fly away home

There are so many places I need to go, and soon, and they are scattered all over the country, inconveniently. There are the obligations I have, which are not so very full of hardship–a beautiful wedding in May, a baby shower (baby shower!) in June, both in San Francisco; there is also my graduate school’s Life After the MFA seminar, which I want to participate in. I need to head back to New York, for a week, a long weekend, something.

More: we need to go to Portland to see E’s brother and wife, before brotherman turns an advanced age. Chicago is on the plate, Vegas is on the list, and if things work out the way they’re supposed to, I will be flying somewhere every month for the next six months. The idea makes me a little tired, feel a little poor, but I am already urging the days along, wishing away my time, so that I can get going already.

I’m nervous, though–when I go back to San Francisco, am I going to be able to leave? Of course I’m going to have to. The hotel is going to kick me out, eventually, when the maid service finds me living under the bed, sucking on coffee filters for sustenance. I can kick and scream all I want, in the boarding area of the airport, but I will either be arrested for terrorist actions or knocked out and thrown on the plane and sent back to my life, and I’m worried that I’m not settled here in Utah enough to go back. It’s like not quite being over your ex and running into them unexpectedly on the street. It knocks you for a loop and you’re not quite prepared and for days after, you’re thrown off your game and you are right smack in the middle of all that getting over it you thought you had left behind. Alternately, we can call San Francisco “crack cocaine,” and I can tell you that I don’t want to go through that withdrawal again.

New York: there is a fundamental homesickness happening, there. Not so much for the place itself, however fond I am of the city and however much I wish I could live there, but I really couldn’t. I miss my family. I miss my mother, and my aunt, and I miss my brother like crazy and his wife and I haven’t seen them since June, their wedding, when I remembered how great my family can be. They seem very far away right now, and I need to see them, and spend time with them, and I need to do that before it gets miserably hot and we melt into puddles and evaporate on the sidewalk. So, soon.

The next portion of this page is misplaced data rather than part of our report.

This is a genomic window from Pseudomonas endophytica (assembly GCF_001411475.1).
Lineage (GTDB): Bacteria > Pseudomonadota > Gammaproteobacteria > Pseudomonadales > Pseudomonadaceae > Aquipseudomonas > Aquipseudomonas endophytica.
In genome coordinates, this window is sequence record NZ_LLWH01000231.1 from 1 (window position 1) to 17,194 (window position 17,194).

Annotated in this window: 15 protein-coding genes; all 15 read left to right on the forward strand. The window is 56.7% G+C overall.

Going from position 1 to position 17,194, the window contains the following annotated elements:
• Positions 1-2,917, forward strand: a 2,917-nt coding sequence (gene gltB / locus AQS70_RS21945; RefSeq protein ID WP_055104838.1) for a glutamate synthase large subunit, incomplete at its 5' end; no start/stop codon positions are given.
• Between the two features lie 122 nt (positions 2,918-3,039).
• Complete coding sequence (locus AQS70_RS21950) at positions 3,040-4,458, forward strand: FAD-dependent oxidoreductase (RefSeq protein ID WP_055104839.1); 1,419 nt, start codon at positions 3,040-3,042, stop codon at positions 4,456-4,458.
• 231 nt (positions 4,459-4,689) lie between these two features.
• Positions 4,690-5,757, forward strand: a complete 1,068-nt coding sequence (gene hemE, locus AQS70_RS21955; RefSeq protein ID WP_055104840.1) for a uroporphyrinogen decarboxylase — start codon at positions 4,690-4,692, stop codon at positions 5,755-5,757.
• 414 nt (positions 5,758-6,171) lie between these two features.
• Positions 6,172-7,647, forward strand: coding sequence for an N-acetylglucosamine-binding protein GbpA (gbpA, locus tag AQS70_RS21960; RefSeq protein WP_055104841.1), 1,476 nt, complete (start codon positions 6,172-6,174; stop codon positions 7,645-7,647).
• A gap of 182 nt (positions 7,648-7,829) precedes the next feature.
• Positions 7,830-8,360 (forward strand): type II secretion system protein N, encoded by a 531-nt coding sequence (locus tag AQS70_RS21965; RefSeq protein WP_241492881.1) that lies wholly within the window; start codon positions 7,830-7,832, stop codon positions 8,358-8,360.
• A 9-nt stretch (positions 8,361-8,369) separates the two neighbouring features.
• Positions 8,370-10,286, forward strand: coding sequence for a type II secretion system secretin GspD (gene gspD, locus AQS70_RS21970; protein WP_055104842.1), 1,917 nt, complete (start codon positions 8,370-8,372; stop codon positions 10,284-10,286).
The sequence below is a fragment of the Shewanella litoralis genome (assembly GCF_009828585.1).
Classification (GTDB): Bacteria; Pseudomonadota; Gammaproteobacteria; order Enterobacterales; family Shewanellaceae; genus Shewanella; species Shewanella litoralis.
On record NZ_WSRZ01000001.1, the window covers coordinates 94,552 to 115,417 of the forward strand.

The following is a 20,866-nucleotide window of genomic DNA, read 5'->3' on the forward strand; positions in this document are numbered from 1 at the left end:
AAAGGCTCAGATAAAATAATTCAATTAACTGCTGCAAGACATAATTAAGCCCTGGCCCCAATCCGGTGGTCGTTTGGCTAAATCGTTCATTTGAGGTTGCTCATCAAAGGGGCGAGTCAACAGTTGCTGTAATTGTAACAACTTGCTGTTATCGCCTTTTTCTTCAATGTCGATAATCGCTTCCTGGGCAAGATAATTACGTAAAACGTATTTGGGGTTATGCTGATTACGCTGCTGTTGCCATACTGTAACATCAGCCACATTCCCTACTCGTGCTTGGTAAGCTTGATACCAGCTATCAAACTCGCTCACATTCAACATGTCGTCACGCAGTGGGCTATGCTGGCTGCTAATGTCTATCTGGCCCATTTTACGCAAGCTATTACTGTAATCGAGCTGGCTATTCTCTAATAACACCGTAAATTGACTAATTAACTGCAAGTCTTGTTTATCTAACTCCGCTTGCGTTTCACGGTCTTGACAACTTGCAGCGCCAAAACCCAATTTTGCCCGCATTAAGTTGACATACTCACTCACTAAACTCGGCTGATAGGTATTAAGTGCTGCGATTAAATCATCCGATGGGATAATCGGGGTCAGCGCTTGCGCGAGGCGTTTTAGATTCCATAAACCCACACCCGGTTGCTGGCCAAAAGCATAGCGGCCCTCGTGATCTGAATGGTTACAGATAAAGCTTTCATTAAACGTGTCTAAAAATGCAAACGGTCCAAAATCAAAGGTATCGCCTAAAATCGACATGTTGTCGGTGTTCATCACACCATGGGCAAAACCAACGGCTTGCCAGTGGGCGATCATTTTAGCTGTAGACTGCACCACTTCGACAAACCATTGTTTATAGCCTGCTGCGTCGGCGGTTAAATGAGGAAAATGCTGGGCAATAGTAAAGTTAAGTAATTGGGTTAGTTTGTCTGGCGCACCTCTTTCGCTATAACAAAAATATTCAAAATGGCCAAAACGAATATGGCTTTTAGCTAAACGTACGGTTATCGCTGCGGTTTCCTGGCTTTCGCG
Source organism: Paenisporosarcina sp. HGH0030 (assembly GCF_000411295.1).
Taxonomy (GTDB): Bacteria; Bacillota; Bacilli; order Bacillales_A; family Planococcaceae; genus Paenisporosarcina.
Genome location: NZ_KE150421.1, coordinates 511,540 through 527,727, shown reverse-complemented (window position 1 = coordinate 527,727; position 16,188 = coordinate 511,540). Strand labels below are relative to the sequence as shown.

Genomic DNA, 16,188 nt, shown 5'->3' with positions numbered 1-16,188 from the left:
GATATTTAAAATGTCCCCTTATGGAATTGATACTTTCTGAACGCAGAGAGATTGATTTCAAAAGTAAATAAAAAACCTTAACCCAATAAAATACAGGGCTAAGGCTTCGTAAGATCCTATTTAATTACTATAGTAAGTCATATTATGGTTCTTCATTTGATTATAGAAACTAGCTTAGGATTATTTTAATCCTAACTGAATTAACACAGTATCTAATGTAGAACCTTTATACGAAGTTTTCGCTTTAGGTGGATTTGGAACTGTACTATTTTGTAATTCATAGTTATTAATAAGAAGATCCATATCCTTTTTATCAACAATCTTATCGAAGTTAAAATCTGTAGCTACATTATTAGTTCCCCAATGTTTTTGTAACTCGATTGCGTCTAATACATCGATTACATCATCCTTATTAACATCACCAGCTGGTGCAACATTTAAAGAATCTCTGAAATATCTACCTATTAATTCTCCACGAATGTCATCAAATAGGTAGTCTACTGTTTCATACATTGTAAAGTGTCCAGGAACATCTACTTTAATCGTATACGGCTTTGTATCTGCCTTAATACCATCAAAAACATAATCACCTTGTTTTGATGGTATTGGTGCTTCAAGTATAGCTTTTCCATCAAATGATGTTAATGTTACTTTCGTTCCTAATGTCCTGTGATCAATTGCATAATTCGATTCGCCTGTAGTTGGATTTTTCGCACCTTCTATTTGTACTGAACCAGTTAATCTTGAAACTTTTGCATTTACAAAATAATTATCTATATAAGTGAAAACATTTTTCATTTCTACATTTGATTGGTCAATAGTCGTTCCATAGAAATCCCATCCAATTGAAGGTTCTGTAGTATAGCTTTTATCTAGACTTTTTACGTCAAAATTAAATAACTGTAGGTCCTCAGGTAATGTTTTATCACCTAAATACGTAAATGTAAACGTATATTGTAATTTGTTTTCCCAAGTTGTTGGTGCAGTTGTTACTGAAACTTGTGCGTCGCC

Portland and Vegas, both birthday trips, coming up fast. Chicago, the place we’re talking about moving, possibly someday, is a scouting trip for just that reason, and also, I want to go back. I really would be happy to live there, the more I think about it, and I want to make sure I am not having some kind of fever dream in which I make a terrible life decision. I am agitating for San Francisco, but despite the weather, and the lack of a coast that makes me feel a little itchy and landlocked as if I were totally a sailor, I love the place and the people and the city. Chicago is one of the few places that feels like a real city to me. There is a subway and everything! I bet it runs all night, even! And is not carpeted (BART). And it has got a harbor, and a big lake and a huge sky and feels like a good place, to me, and it’s someplace I think I can live, for awhile. Portland, too, and New York, I think I can give it a shot again. Vegas, probably not. But who knows? It’s shiny! I like shiny.

All these places to visit, and all these ideas about uprooting my life before I’ve even settled in this one I’ve got now. I’ve always been restless, ready to make big changes, and sometimes that is a good thing, and sometimes it is a little crazy of me. I’ve never regretted any of my decisions in the long run, but I don’t want to assume that everything always works out and flying leaps are always the best kind of ones to take. I can’t stay home, safely settled and continuing to settle in, but maybe I can just take a few trips without big ideas in my head, enjoy them, and be very glad to be flying home in the end, and save the grand gestures for the distant future.

2 Replies to “fly away home”

  1. Speaking as someone who has lived all over the country (and even out of the country in London), I can vouch for Chicago being the absolutely best to live on the planet — at least that’s what I think. You have the good-hearted nature of the midwestern soul combined with a beach resort in the middle of the country combined with all of the fascinating city things combined with a very reasonable cost of living. And yes, the subway (we call it the “el” runs all night).

  2. I have to say that the one thing I think is really flawed about the Bay Area is the fact that BART doesn’t run all night, or at least until 2:30am. I find it highly annoying that the powers that be keep talking about how to lower the drunk driving rate and yet continue to shut down the only really feasable form of inter-city public trasportation before the clubs even really get started. Stupid and short sighted.

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